News for Immediate Release
October 26, 2021
Contact: Kat Dwyer, 406-587-9591, email@example.com
Bozeman, MT—The Fish and Wildlife Service proposed today to rescind a regulation, issued in 2020, defining the term “habitat” for purposes of designating critical habitat under the Endangered Species Act. FWS proposes to interpret “habitat” on a case-by-case basis going forward, rather than follow any consistent interpretation. Additionally, FWS has proposed to rescind another 2020 regulation discouraging critical habitat designations where the costs significantly exceed any benefit.
The proposed repeals are likely to exacerbate conflict and alienate private landowners on whom species recovery depends. Research by PERC scholars has shown that critical habitat designations can have perverse effects when applied to private land. Such designations make important and rare habitat features a significant liability for landowners, with a recent study confirming that they can reduce land values by 50% or more.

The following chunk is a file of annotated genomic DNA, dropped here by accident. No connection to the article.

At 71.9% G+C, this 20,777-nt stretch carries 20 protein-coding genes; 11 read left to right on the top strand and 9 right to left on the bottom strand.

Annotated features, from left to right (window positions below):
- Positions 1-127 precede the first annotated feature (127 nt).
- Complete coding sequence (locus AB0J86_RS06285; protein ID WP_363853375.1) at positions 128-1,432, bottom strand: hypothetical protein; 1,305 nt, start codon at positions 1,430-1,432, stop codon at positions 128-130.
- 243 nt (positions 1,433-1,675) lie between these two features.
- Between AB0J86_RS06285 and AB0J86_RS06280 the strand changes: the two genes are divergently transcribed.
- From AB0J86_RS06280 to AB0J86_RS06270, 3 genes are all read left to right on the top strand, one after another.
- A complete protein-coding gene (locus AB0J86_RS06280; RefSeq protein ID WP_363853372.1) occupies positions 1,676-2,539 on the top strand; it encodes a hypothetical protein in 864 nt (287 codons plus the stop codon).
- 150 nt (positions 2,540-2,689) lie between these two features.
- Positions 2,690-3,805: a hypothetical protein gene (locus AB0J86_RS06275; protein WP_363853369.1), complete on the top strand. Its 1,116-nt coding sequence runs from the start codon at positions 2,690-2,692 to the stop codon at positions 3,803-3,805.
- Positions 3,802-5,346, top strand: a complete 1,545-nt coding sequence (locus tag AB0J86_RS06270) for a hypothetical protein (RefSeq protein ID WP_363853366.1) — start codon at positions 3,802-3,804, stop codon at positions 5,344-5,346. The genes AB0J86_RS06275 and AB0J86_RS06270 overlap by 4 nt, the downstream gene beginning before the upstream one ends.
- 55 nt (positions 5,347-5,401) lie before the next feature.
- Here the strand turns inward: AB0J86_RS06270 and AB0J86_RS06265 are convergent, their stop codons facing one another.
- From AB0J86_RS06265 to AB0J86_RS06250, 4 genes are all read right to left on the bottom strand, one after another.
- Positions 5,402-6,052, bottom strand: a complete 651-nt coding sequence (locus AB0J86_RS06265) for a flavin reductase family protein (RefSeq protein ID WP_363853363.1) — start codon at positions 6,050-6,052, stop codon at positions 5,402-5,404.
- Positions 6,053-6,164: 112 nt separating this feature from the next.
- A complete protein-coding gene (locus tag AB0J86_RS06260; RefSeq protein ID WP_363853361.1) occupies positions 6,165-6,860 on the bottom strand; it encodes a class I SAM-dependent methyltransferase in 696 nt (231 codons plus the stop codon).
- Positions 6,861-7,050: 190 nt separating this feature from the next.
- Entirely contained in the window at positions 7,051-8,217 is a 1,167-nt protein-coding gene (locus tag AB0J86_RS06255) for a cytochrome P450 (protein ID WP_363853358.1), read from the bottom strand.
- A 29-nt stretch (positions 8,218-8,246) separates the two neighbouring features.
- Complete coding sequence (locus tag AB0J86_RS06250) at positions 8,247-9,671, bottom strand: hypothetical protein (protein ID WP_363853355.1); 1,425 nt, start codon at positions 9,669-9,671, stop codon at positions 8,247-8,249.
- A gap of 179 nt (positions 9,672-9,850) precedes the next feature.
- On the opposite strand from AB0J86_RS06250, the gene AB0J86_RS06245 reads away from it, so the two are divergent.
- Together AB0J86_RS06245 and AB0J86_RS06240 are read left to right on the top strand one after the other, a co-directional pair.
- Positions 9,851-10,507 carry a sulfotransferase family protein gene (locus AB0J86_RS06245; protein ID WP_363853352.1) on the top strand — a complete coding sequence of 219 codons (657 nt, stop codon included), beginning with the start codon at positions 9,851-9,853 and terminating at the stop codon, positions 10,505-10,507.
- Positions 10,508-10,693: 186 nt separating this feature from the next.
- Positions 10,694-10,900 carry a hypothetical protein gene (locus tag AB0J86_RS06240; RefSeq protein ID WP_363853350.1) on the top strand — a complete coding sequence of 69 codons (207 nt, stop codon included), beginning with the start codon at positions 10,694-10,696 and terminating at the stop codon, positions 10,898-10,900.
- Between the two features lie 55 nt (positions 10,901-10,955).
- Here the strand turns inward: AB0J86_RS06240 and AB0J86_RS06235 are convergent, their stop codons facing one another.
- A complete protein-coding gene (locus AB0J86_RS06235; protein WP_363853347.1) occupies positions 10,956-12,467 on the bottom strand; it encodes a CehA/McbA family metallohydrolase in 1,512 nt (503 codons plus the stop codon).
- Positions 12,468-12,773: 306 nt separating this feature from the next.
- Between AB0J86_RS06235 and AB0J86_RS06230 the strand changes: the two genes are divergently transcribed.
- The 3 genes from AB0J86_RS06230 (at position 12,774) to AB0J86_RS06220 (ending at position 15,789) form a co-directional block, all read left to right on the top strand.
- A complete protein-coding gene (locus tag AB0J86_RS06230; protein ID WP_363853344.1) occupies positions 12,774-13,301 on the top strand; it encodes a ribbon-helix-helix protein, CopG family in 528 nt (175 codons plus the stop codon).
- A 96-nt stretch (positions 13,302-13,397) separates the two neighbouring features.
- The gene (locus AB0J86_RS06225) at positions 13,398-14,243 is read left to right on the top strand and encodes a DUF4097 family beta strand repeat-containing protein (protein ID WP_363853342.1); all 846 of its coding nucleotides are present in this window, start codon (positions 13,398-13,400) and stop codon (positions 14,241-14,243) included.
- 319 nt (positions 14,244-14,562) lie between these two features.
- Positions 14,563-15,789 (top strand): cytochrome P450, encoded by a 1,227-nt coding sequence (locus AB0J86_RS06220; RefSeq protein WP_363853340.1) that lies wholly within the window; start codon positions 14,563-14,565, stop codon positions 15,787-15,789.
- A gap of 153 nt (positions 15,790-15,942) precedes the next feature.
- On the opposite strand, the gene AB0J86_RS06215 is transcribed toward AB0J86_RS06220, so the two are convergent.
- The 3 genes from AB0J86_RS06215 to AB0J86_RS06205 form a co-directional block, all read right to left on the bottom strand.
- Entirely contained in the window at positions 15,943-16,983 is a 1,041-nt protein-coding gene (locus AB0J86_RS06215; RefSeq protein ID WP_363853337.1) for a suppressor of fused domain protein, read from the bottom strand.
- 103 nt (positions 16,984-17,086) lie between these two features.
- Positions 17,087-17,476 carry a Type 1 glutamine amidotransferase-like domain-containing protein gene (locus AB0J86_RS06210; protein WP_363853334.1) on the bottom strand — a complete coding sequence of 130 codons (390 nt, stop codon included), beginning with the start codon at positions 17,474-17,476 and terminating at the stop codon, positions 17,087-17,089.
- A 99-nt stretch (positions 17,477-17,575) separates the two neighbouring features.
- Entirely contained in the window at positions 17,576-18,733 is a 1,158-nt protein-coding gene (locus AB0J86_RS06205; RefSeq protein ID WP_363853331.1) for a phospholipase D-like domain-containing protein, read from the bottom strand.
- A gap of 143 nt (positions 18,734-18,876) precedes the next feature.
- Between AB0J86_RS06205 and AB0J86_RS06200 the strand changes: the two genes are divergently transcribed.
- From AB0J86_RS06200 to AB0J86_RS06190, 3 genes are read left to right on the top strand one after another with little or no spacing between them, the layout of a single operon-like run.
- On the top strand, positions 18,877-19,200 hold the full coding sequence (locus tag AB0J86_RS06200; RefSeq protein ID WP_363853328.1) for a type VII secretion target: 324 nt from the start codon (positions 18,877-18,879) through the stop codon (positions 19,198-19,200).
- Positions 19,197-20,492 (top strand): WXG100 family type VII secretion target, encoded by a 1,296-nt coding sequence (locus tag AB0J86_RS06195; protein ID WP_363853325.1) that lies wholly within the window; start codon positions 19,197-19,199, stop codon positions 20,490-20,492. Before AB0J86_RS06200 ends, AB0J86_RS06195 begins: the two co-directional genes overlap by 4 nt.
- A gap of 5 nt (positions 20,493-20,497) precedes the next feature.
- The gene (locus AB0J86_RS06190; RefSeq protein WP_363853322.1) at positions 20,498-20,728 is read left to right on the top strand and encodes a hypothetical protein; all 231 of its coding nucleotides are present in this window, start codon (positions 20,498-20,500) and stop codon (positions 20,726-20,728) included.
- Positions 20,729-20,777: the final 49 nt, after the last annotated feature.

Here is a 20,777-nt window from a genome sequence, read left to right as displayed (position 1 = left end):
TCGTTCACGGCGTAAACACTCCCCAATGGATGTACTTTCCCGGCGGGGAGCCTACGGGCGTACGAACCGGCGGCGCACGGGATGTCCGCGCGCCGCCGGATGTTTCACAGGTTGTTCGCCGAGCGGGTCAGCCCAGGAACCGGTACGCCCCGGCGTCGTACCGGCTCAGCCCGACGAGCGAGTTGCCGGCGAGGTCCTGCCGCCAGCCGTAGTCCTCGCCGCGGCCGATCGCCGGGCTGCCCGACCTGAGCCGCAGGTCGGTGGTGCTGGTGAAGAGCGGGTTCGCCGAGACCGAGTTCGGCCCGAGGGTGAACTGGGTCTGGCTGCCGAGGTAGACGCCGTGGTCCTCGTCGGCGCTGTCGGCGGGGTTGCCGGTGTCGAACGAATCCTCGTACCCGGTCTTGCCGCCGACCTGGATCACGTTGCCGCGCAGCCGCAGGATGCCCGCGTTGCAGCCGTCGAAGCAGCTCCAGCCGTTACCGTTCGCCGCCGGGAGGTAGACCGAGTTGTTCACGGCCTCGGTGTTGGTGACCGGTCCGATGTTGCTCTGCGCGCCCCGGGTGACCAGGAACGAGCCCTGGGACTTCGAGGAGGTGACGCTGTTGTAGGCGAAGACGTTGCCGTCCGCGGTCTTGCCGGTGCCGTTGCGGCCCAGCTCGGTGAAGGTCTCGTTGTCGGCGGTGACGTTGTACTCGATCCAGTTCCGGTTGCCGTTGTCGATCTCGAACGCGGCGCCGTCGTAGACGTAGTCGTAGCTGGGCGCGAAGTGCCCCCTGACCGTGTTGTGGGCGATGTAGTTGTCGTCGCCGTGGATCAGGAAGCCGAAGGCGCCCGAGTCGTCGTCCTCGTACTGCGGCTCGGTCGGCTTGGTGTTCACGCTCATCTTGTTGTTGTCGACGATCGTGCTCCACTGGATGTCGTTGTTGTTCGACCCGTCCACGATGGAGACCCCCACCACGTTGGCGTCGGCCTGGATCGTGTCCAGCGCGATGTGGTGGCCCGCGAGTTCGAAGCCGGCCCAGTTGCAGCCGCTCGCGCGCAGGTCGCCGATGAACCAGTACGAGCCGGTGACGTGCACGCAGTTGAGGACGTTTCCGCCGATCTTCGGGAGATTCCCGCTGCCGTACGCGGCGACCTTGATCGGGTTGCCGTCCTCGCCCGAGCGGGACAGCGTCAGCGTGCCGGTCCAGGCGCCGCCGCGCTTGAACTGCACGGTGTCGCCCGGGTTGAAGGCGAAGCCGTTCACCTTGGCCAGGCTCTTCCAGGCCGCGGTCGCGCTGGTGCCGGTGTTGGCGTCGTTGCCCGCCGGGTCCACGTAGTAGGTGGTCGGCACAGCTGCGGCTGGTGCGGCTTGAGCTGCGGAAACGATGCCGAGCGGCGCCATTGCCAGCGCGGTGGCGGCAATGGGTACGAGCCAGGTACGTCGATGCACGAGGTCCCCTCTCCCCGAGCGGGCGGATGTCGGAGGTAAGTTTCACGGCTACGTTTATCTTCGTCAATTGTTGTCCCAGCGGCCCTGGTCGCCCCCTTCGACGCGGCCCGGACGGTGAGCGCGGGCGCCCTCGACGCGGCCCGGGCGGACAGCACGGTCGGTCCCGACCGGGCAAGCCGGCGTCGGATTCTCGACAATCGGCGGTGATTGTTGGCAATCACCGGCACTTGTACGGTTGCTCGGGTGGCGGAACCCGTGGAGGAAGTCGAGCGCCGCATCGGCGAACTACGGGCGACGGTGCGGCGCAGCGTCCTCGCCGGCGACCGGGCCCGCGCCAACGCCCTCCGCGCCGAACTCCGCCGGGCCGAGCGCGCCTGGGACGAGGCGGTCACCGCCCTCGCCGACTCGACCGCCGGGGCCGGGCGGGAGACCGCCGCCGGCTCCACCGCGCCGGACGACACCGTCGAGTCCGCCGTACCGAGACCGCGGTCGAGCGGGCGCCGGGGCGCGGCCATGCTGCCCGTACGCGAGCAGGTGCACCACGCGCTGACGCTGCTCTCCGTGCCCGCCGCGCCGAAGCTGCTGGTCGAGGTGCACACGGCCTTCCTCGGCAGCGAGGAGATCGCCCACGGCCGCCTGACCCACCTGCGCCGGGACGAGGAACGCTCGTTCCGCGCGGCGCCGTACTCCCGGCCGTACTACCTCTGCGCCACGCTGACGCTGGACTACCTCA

“Finding ways to incentivize conservation and restoration of habitat is critical to the recovery of countless endangered and threatened species,” says Jonathan Wood, PERC’s Vice President of Law and Policy. “Unfortunately, these proposed repeals distract from that goal rather than advancing it. While the 2020 rules were not perfect, axing them without consideration of their benefits or how they could be improved serves only to generate conflict and litigation. It does nothing to solve the fundamental problem of making rare species and their habitats a liability for landowners to avoid rather than an asset to conserve.”
For more information on PERC’s Endangered Species Act research, explore our report “The Road to Recovery: How restoring the Endangered Species Act’s two-step process can prevent extinction and promote recovery.“